Long before Dyson is done with this story, however, he picks up another one, and proceeds to tell it backwards. This is the story of John von Neumann and the bomb. The bomb was always the thermonuclear device that we call the “hydrogen bomb”; the “atomic bomb” that was dropped on Hiroshima (and then again on Nagasaki), was no more than the detonator of the intended bomb, which could not be designed without the aid of electronic computers. That’s why the story of computers is a postwar story: the blasts that took Japan out of the War suggested that von Neumann and others were on the right track, weapons-wise, and that the government ought to fund the development of the computer that they claimed to need in order to build a proper thermonuclear device. If this thumbnail is mistaken or misleading, it’s no thanks to Dyson, about whom I can only say that the grain of his sense of organization is very unlike my own.  

The third book is about life, self-replication, and who’s in charge, men or computers? Dyson is coy about the nonfictional nature of his ostensible science fiction. He even sets it forth in a bit of dialogue, over lunch with the 91 year-old Edward Teller, to whom he proposes the following:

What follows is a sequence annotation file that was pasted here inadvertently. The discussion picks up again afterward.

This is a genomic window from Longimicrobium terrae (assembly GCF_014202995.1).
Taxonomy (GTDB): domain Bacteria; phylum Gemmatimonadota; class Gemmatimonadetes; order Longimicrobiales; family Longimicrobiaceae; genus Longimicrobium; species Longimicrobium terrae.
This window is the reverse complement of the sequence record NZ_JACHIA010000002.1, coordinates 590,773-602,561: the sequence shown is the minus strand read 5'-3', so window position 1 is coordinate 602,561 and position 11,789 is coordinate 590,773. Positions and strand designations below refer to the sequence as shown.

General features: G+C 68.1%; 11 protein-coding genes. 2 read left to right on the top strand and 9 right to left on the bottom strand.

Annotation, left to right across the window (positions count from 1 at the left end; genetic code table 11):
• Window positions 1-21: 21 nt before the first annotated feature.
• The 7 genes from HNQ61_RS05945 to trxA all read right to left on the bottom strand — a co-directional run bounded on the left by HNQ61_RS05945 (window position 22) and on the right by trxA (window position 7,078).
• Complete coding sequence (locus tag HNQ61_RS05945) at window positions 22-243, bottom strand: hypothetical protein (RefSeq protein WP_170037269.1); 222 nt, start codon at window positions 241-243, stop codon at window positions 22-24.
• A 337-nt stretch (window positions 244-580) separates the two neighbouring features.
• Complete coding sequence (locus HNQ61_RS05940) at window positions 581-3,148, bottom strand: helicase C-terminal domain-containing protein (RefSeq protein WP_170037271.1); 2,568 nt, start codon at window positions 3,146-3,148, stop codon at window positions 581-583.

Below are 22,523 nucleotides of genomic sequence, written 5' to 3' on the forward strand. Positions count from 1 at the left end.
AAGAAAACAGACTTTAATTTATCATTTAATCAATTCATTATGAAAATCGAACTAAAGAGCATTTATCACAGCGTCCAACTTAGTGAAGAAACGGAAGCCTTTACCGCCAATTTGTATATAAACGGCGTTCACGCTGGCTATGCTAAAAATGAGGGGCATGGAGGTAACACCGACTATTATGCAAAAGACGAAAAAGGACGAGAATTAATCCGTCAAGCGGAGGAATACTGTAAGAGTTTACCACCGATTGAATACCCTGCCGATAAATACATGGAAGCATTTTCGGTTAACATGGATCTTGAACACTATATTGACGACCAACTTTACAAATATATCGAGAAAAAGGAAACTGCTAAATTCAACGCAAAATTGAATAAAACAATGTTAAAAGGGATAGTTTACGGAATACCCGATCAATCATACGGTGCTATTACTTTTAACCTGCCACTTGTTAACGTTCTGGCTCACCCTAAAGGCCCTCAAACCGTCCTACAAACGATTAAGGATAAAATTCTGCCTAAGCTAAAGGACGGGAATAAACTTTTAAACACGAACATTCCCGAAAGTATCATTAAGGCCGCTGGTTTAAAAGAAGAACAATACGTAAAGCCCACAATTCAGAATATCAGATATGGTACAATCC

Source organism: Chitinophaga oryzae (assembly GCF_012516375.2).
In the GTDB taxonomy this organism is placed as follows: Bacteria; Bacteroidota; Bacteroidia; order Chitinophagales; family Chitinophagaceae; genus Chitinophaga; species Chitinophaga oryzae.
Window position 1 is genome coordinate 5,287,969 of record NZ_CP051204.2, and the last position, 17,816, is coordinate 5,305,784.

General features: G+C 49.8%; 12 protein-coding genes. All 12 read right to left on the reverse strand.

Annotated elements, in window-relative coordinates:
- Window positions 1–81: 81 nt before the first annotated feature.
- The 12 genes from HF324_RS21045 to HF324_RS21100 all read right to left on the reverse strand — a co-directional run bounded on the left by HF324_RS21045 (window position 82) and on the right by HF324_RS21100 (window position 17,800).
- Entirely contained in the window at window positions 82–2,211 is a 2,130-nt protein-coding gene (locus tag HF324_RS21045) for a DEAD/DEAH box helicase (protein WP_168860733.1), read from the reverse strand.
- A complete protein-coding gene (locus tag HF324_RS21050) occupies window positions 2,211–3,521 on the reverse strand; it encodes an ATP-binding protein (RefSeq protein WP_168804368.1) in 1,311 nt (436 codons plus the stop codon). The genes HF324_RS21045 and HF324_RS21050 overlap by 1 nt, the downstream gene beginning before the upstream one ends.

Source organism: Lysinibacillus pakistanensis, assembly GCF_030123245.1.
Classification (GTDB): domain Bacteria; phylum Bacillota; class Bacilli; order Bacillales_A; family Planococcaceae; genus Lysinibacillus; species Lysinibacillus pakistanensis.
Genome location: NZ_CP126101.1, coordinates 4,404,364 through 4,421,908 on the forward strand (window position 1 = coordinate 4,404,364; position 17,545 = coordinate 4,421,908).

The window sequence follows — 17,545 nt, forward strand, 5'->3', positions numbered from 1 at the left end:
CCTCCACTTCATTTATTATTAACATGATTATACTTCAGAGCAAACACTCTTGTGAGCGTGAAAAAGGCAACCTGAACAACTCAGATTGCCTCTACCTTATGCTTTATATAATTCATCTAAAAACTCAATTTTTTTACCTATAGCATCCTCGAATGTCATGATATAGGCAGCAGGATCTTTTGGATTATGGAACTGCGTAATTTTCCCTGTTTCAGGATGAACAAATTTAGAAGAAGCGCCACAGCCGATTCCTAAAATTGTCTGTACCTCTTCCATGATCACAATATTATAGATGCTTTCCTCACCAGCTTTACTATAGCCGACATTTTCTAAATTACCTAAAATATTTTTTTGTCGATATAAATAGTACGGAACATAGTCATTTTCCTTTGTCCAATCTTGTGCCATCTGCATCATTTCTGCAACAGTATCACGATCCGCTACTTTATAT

My own personal theory is that extraterrestial life could be here already … and how would we necessarily know? If there is life in the universe, the form of life that will prove to be most successful at propogating itsself will be digital life; it will adopt a form that is independent of the local chemistry, and migrate from one place to another as in electromagnetic signal, as long as there’s a digital world — a civilization that has discovered the Universal Turing Machine — for it to colonize when it gets there. And thats why von Neumann and you other Martians got us to build all those computers, to create a home for this kind of life.

Teller gnomically urges Dyson to present this as science fiction. You can almost see the other wizards in the room turning their signet rings in a propitious direction. This is where Barricelli comes in. (Do we have something of a record here for the shortest Wikipedia entry?) I suspect that Dyson’s three books would cohere somewhat better on a second reading, but I’m firm about their remaining three different books.